Use the moment-ratio diagram to visualize the sampling distribution of skewness and kurtosis


The moment-ratio diagram is a tool that is useful when choosing a distribution that models a sample of univariate data. As I show in my book (Simulating Data with SAS, Wicklin, 2013), you first plot the skewness and kurtosis of the sample on the moment-ratio diagram to see what common distributions have similar moments. These are candidate choices. However, you never should select a choice based only on the point estimates because the skewness and kurtosis statistics have large standard errors. That is why I recommend bootstrapping the data and plotting the bootstrap distribution of the skewness and kurtosis statistics. The cloud of points gives a much better indication of the possible distributions that might be appropriate models for the data.

Of course, the bootstrap distribution of the statistics is only an approximation to the true sampling distribution of the statistics, which you can visualize by using a simulation study. This article simulates random samples from a beta distribution and plots the sampling distribution of the skewness and kurtosis statistics on the moment-ratio diagram. This demonstrates the variability of the skewness and kurtosis statistics.

Simulate from a Beta distribution

A previous article describes the region of the moment-ratio diagram that corresponds to the Beta distribution. Let's use the parameter values a=0.705 and b=2.295. As shown in the previous article, the Beta(0.705, 2.295) distribution has skewness=1 and (full) kurtosis=3.25. Let's simulate 1,000 random samples from the Beta(0.705, 2.295) distribution and compute the skewness and kurtosis for each sample:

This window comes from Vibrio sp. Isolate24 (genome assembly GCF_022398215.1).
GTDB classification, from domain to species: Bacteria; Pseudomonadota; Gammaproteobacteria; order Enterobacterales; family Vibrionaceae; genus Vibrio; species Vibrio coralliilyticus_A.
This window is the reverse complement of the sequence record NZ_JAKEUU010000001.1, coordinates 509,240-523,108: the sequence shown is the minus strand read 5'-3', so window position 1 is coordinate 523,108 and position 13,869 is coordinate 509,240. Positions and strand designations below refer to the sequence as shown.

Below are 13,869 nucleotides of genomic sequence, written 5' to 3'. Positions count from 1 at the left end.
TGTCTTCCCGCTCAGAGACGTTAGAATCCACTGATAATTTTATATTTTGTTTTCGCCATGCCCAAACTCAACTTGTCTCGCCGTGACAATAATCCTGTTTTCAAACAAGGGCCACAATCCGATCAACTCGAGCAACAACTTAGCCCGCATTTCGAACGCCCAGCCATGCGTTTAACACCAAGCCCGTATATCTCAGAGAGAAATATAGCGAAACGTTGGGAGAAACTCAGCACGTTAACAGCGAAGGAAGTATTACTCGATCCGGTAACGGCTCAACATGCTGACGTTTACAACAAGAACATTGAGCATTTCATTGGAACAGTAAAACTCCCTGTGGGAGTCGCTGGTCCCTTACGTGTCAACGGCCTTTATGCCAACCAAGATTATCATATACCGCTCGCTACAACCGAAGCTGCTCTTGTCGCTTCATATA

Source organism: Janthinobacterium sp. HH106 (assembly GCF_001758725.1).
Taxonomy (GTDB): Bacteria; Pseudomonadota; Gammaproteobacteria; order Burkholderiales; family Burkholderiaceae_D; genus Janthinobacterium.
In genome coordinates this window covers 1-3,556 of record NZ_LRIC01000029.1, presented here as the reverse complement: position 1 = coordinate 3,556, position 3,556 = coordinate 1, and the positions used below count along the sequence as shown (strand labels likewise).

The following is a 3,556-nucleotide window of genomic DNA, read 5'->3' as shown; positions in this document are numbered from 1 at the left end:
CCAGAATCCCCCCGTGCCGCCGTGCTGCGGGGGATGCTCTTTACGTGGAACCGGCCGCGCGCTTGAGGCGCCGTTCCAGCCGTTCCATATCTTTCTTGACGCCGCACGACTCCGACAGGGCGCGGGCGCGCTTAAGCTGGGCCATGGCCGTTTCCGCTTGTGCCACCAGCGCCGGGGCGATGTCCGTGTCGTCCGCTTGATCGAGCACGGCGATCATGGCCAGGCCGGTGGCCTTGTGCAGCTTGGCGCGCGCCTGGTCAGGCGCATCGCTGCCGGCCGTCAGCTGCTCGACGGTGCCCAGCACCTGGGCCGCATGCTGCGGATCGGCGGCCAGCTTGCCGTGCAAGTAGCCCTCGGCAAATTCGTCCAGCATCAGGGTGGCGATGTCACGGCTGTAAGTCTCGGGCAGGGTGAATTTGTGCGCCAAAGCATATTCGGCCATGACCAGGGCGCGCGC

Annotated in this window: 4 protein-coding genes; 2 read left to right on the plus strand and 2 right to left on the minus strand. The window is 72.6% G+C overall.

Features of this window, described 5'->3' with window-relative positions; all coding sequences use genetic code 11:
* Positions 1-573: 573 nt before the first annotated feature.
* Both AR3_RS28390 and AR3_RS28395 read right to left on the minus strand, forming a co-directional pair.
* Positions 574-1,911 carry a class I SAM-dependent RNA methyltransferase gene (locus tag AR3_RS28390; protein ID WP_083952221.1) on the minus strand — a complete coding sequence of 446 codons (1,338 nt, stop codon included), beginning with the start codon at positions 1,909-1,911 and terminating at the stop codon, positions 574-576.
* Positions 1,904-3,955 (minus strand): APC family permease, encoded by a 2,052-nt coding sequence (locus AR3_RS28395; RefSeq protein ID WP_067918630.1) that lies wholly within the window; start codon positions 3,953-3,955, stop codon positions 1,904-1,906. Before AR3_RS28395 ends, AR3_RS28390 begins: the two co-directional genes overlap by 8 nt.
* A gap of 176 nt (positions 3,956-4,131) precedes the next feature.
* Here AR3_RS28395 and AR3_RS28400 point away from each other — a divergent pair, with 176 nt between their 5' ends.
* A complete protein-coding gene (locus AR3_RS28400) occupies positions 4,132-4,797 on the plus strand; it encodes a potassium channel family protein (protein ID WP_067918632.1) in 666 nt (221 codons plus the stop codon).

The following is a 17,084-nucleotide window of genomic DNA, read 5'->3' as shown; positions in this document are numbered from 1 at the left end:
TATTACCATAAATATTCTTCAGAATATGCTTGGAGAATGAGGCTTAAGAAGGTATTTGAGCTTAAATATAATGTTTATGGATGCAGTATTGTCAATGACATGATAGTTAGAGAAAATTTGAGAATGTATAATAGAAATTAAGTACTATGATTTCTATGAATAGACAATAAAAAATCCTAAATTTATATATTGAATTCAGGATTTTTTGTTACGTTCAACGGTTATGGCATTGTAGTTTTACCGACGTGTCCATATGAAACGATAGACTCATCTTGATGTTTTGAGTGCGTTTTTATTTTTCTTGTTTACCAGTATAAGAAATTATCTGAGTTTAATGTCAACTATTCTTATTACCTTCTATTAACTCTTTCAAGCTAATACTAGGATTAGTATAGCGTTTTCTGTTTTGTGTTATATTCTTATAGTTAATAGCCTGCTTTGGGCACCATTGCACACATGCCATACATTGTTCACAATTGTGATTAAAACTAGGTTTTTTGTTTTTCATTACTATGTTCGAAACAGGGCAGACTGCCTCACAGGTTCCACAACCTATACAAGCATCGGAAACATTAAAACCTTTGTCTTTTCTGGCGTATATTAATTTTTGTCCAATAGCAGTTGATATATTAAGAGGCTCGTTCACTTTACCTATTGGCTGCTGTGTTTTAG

/* simulate NumSamples random samples of size N 
   from the Beta(a,b) distribution for each (a,b) value */
data Params;
   a=0.705; b=2.295;       /* define Beta parameters */
   s=1.0;   k=3.25;        /* moments of the Beta(a,b) distribution */
%let NumSamples = 1000; /* number of Monte-Calo samples */
%let N = 50;            /* sample size */
data SimBeta;
set Params;
call streaminit(123);
do SampleID = 1 to &NumSamples;
   do i = 1 to &N;
      x = rand("Beta", a, b);
keep SampleId i x;
/* compute sample skewness and kurtosis for each sample */
proc means data=SimBeta noprint;
   by SampleID;
   var x;
   output out=SimDist skew=SampleSkew kurt=SampleExKurt;
/* transform excess kurtosis to full kurtosis */
data SimDist;
set SimDist(drop=_TYPE_ _FREQ_);
SampleKurt = 3 + SampleExKurt;

You can plot the sample statistics on the moment-ratio diagram to visualize their spread. Since we know these data are Beta-distributed, I will overlay only the Beta region of the moment-ratio diagram:

/* visualize the sample distributions on the moment-ratio diagram */
data BetaRegion;
do sx = 0 to 2.4 by 0.025;
   kLower = 1 + sx**2;     output;  /* boundary of impossible region */
   kUpper = 3 + 1.5*sx**2; output;  /* gamma line = boundry of Beta region */
data PlotData;
set Params SimDist BetaRegion;
title "Distribution of Sample Skewness and Kurtosis";
title2 "&NumSamples Samples of Size N=*N, X ~ Beta(0.705, 2.295)";  
proc sgplot data=PlotData;
   band x=sx lower=kLower upper=kUpper / legendlabel="Beta Region" transparency=0.5;
   scatter x=SampleSkew y=SampleKurt / legendlabel="Sample Momemts";